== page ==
With the Nexus 7, Google proved to us that it is possible to make a budget tablet that not only people want, but that actually performs well and is nice to use. Prior to the Nexus 7, manufacturers had tried to release tablets for the budget-minded market, but were unable to get the combination of build-quality and specs that consumers wanted, which ultimately led to their failure. Google, however, was able to release the Nexus 7 for $199 with a quad-core processor, decent build quality, and support for all Google Play services, something a shocking number of other tablets lacked. For the last year, Google’s Nexus 7 has set the bar for budget tablets. According to a new report, however, some companies in China are going to try to hit another pricing milestone for tablets: under $50.
Some overseas vendors are about to bring a whole new meaning to the term ‘budget’, at least according to a new report from DigiTimes. The blog reports that “white-box” vendors are expected to further cut prices of their entry-level tablets down to $40. The companies are expected to release the tablets some time in the second half of 2013. DigiTimes cites Taiwan-based supply chain sources, which say that the “entry-level white-box tablets are expected to continue selling well in markets such as China, and supply chains are able to increasingly decrease pricing for entry-level components.”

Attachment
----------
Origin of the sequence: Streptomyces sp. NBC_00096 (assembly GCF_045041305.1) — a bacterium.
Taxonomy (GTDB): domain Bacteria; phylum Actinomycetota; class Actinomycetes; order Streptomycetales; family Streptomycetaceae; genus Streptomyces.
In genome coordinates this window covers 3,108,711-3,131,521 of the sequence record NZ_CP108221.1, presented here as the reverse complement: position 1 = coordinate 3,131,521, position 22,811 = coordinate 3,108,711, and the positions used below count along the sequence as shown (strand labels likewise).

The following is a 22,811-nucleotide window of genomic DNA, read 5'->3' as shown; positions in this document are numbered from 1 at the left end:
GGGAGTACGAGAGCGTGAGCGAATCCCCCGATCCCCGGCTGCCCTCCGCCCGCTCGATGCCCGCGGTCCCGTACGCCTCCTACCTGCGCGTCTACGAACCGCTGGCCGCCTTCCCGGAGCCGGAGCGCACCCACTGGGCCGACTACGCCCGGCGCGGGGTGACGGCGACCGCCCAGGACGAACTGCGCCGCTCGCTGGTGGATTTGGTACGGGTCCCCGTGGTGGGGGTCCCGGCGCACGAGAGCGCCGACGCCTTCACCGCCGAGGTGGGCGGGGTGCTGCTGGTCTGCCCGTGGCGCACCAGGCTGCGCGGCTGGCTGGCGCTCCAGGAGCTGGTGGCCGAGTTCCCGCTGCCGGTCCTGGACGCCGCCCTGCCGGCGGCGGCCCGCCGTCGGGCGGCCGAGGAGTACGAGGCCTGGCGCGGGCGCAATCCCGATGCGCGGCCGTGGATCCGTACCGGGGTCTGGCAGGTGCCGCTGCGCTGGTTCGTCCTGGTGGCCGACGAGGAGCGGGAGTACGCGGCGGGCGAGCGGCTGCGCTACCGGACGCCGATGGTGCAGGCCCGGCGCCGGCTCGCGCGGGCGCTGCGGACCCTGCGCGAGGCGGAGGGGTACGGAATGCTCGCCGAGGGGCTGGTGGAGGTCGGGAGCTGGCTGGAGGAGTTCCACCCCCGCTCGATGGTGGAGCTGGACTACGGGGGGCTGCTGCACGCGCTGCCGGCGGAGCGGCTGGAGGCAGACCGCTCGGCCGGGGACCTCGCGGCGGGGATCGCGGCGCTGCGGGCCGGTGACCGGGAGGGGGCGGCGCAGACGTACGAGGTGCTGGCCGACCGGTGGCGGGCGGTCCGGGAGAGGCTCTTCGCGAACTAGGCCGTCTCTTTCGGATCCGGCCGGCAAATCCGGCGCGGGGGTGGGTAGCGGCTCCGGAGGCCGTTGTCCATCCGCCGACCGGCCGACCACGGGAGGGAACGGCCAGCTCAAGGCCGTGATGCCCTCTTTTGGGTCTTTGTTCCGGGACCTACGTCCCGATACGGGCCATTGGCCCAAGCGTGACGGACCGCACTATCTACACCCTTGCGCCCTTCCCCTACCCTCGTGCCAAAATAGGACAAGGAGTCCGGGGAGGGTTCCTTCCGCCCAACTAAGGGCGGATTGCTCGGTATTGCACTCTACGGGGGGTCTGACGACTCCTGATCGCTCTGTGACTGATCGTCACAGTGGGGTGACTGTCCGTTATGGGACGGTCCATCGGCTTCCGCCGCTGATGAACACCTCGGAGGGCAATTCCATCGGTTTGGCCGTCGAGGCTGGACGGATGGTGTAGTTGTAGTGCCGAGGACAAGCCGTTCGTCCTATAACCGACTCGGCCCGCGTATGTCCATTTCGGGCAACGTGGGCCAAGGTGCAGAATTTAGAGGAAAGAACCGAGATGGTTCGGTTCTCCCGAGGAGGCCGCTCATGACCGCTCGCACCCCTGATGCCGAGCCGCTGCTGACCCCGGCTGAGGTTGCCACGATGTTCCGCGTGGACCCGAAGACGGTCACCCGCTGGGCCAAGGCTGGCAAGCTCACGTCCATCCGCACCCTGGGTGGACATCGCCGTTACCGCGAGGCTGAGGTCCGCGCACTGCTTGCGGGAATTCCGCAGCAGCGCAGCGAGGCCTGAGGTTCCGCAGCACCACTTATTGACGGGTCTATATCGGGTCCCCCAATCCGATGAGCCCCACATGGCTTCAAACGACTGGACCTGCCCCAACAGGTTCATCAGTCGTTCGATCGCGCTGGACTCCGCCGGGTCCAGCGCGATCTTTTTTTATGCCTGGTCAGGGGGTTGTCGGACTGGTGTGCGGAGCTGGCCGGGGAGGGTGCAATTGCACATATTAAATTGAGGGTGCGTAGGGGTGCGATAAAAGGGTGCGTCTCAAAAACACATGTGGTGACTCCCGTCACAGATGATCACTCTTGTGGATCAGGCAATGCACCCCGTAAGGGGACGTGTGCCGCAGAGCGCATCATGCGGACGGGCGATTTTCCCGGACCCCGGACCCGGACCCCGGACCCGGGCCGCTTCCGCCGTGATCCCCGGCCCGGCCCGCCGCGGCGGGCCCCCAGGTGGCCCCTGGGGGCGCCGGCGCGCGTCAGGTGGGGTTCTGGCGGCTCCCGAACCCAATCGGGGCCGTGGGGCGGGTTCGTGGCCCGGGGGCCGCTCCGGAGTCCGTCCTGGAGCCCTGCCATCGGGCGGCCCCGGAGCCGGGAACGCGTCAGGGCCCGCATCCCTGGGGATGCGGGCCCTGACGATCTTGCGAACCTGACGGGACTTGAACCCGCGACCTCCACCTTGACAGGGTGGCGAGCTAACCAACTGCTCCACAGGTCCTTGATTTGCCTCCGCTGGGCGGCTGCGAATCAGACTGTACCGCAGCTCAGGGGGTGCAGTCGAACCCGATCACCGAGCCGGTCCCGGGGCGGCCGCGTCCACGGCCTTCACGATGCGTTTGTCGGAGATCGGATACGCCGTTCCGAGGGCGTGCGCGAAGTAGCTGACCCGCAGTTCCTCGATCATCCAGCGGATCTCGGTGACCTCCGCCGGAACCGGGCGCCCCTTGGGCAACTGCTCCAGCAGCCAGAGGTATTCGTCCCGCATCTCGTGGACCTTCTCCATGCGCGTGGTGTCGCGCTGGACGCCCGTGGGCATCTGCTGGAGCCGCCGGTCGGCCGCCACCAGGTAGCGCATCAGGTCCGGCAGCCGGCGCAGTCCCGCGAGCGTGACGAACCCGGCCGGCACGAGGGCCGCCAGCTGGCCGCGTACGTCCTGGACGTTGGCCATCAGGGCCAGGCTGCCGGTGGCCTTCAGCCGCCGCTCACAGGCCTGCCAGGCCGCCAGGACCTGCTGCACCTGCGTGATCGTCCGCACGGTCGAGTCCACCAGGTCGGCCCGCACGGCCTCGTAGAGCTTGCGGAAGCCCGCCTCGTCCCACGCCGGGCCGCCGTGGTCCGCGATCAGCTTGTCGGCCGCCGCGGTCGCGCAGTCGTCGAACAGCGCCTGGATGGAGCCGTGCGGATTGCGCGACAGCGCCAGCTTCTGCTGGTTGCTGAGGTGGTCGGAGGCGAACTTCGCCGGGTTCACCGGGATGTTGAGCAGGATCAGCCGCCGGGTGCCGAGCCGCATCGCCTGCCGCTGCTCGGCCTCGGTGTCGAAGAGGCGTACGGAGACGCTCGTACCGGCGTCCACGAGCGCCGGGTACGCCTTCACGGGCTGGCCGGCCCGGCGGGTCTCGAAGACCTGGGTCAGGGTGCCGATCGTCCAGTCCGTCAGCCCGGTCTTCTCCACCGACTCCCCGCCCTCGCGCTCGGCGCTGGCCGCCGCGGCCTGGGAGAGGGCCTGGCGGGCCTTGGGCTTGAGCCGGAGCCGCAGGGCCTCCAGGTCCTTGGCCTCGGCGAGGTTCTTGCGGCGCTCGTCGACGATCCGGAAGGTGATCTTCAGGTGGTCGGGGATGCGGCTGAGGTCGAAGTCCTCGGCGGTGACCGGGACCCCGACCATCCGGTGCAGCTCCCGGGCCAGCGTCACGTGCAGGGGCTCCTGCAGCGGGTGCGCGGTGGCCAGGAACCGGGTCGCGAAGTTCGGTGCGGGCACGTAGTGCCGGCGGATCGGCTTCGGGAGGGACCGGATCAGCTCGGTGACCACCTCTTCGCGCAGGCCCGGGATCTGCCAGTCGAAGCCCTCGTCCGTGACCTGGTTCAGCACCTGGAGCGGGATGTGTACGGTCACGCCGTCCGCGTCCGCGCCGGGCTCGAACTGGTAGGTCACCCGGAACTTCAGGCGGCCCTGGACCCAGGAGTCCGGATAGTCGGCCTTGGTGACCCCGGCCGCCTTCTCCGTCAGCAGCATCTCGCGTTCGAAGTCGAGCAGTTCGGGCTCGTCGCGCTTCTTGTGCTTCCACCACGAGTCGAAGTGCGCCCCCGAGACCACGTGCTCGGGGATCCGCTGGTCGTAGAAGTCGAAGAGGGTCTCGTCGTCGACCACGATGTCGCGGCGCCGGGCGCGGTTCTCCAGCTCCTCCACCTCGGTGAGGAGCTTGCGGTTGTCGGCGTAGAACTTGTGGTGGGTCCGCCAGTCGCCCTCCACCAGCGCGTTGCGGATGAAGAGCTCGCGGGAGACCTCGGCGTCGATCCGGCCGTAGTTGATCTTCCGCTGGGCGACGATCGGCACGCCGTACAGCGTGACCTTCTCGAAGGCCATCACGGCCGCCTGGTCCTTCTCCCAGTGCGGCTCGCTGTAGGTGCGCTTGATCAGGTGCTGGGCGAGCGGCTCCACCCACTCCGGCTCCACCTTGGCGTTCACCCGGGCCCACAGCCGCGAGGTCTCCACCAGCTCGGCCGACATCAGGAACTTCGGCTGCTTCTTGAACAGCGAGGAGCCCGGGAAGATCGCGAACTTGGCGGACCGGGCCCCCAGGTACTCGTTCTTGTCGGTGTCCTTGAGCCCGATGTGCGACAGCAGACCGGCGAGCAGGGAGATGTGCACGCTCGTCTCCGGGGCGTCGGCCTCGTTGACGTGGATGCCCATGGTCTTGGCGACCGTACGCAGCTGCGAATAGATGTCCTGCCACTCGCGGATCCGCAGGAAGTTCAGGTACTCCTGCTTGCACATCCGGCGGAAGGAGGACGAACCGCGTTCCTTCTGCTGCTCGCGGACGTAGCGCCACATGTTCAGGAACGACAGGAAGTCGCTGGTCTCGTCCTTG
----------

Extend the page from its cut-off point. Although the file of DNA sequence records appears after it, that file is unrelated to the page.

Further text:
For those unfamiliar with the term, “white-box” tablets are devices created from readily available parts, such as parts that are sometimes outdated and will be used. The devices are then sold very quickly at retail. Usually, they have little to no branding on them and are aimed at emerging markets that can’t justify the high price tags of most tablets. They don’t feature top of the like specifications by any means and would also most likely not ship with any Google services enabled due to the lack of Google certification. Because they are using parts that have almost always already been integrated with Android, the tablets usually ship with the latest version of Android.
While we’ll never see a $40 tablet here, at least for the time being, it’s definitely nice to see emerging markets get their hands on them.